The user experience is secondary to the relentless barrage of advertisements, which can include intrusive pop-ups, auto-play videos, and other disruptive formats.

While MFA sites have long been a challenge for the digital advertising industry for a while, the topic is still to be defined : How do we define too much ads on a page? When does the consumer experience damaged? 

MFA is a perception, or is their quantitative recognized metrics to measure it?

While all these challenges still need to be addresed, the Hidden MFA raises additional questions.

The Hidden Made For Advertising (MFA) Scandal

In March 2023, ad quality firm Adalytics dropped a bombshell report accusing Forbes, the renowned business magazine, of operating a secret subdomain,, as an MFA site.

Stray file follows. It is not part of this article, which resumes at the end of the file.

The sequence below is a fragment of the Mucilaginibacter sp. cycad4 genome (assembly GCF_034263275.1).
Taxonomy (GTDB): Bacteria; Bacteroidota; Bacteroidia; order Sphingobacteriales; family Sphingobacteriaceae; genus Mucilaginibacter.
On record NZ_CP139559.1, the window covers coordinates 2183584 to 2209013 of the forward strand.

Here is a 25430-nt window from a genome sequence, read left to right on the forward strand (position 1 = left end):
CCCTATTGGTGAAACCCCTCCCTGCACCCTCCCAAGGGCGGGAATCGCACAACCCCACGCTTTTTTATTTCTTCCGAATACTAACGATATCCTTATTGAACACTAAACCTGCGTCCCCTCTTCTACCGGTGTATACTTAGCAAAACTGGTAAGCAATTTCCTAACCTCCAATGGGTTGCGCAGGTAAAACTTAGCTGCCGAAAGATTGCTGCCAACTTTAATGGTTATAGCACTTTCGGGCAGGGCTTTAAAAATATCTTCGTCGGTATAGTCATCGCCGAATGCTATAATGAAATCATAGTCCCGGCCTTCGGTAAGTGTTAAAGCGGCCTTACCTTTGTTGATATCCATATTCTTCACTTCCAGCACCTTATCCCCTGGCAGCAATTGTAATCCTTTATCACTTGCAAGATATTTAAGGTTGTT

According to the report, this subdomain had been active since at least 2017, repurposing Forbes articles into ad-guzzling slideshows and exposing visitors to over 200 ads per page view – a stark contrast to the 3-10 ads typically encountered on the main domain.

What made this scheme particularly egregious was the way bid requests for the subdomain were often misrepresented to ad exchanges as originating from the main URL. 

This deception meant that even advertisers who had explicitly blocked the subdomain were still having their ads served on the MFA site, unknowingly paying premium prices for low-quality inventory.